• The study showed that many of the families who were offered rapid re-housing did not take it. Those who did take it were housed more quickly than those who didn’t (although this was not part of the random assignment, so we have to view this result cautiously). We would like to better understand why families did not take rapid re-housing when it was offered, and if the ones who did not take it would have benefited as much as the ones who did.
     
  • Transitional housing was the most costly intervention. Families offered transitional housing used $2,500 more in assistance than those who were assigned to usual care. Unfortunately, the higher cost did not appear to result in additional benefits for the families, as their well-being was similar to those who received usual care.

Based on these findings, there are several policies we are pursuing:

  • Fund more permanent housing vouchers. The President’s 2016 budget requests an additional $100 million in permanent housing subsidies for homeless families. However, communities can make better use of their existing permanent housing vouchers by setting preferences for homeless individuals and families and decreasing wait-list times to the extent possible.
     
  • Remove unnecessary barriers to housing. We have been encouraging our permanent supportive housing providers to adopt a Housing First Approach for the past two competitions. However, all providers should be removing any unnecessary barriers to entering their housing. This includes practices that screen out families based on a history of domestic violence, active substance use, lack of income, or lack of employment. As the study demonstrated, there are very few barriers to accessing permanent housing subsidies, and it should not be more difficult for a family experiencing homelessness to access housing than it is for people experiencing homelessness with a permanent housing voucher.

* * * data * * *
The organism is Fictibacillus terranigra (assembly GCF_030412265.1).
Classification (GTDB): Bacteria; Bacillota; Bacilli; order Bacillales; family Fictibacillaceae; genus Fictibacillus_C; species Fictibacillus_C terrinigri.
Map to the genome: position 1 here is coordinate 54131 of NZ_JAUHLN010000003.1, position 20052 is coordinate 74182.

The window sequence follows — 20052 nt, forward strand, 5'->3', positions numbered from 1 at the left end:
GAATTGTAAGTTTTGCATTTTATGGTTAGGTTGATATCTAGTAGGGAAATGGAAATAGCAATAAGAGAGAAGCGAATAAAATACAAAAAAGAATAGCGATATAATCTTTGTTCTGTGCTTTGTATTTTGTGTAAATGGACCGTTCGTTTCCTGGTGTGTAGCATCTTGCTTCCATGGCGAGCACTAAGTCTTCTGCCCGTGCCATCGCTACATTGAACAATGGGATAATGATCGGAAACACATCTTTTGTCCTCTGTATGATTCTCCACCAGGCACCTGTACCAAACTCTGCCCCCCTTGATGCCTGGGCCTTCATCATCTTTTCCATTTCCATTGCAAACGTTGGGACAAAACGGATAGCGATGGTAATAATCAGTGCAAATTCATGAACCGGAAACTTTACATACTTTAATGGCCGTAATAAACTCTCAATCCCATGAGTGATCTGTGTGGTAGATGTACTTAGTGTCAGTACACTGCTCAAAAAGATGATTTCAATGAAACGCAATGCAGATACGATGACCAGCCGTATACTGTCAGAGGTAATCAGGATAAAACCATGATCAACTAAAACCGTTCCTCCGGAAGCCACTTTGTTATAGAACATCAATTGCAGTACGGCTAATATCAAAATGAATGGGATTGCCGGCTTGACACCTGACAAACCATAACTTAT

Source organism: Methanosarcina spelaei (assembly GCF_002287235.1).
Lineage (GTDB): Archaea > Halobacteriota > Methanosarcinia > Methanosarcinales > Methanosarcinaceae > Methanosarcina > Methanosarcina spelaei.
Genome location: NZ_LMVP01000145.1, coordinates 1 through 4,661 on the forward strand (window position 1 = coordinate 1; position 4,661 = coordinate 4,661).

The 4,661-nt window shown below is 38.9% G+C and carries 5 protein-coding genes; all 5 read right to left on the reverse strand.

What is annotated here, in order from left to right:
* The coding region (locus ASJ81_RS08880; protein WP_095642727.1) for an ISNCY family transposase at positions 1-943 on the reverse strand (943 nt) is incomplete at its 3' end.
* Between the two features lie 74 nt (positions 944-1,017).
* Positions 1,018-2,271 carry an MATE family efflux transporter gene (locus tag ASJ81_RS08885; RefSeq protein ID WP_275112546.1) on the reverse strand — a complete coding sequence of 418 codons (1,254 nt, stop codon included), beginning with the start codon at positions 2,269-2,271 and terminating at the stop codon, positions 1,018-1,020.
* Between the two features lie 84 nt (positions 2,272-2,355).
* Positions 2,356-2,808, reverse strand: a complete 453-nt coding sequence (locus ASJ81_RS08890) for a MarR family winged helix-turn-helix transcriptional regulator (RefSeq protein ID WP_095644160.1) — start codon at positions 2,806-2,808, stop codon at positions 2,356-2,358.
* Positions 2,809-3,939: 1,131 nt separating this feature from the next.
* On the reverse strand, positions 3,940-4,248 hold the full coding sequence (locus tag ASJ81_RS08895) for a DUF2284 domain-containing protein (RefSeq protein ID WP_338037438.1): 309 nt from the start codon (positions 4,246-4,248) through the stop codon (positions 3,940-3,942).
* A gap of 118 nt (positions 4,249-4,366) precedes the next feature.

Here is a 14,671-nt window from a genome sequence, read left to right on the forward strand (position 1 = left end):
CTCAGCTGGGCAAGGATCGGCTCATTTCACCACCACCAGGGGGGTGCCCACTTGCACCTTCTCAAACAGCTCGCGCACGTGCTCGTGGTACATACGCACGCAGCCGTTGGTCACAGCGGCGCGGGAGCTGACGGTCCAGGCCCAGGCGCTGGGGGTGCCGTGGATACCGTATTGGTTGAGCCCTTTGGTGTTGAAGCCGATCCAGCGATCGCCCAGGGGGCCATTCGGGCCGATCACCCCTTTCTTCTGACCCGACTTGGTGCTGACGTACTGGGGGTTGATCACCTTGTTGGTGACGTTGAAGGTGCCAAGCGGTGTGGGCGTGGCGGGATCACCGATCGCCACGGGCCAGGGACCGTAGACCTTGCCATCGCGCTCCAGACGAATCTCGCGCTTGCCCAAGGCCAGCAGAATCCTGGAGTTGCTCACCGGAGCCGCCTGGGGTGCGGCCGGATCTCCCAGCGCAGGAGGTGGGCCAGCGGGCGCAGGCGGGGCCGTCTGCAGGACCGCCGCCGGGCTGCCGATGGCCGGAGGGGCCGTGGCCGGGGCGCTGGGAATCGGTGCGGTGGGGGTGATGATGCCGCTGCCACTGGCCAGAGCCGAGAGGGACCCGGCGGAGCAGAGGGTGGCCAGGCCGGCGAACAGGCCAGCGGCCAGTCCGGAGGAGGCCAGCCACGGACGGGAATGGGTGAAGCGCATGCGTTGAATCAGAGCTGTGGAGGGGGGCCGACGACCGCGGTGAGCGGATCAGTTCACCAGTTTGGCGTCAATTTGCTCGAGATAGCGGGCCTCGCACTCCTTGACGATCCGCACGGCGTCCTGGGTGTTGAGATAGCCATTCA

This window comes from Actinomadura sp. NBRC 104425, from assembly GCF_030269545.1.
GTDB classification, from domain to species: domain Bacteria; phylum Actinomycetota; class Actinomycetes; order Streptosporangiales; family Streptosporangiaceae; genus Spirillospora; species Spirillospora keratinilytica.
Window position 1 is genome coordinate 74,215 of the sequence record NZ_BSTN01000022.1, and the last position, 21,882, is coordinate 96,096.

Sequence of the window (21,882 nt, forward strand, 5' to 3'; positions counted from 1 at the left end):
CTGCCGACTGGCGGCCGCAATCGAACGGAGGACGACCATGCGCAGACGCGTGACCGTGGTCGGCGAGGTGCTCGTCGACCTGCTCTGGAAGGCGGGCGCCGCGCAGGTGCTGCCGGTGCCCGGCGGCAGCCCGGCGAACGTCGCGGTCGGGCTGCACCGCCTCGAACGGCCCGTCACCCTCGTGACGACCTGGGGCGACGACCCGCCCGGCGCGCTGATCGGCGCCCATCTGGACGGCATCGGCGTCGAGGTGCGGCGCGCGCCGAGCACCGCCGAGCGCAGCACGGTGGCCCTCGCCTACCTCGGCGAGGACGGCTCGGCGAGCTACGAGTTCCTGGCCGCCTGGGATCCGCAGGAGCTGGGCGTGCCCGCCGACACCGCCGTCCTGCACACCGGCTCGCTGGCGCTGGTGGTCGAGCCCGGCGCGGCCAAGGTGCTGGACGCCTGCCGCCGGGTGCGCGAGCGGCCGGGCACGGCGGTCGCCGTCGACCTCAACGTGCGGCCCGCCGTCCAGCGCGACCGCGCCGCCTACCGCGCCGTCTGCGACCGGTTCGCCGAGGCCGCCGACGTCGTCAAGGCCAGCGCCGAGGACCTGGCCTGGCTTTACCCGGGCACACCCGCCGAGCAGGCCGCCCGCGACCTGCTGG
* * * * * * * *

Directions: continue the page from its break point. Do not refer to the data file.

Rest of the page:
• Invest in rapid re-housing and continue to study its outcomes. Rapid re-housing had the lowest cost of all the interventions studied, meaning it can serve more families, and in an environment where vouchers are not easy to obtain, rapid re-housing reduces overall episodes of homelessness. However, we will be studying more about how rapid re-housing can be administered to achieve better housing stability outcomes and we encourage you locally to do the same.

This current report of the study discusses the outcomes 18 months after the study began. There will also be a report discussing the results 36 months after the study was started. We will know more about the interventions and their impacts on families when the results from the 36-month follow-up are available and we will share these results with you. In the meantime, we will continue to examine and publish information on how communities can use this information to better combat family homelessness.

Lastly, I want to thank all of our partners for your tireless devotion to ending homelessness. We are constantly striving to improve our programs and policies with an eye toward ending family homelessness by 2020, and much of what we are learning is a result of the innovation and inspiration that you provide.

Best Wishes,

Norm Suchar
Director
Office of Special Needs Assistance Programs

 

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Tags: CoC ESG Homelessness Assistance Programs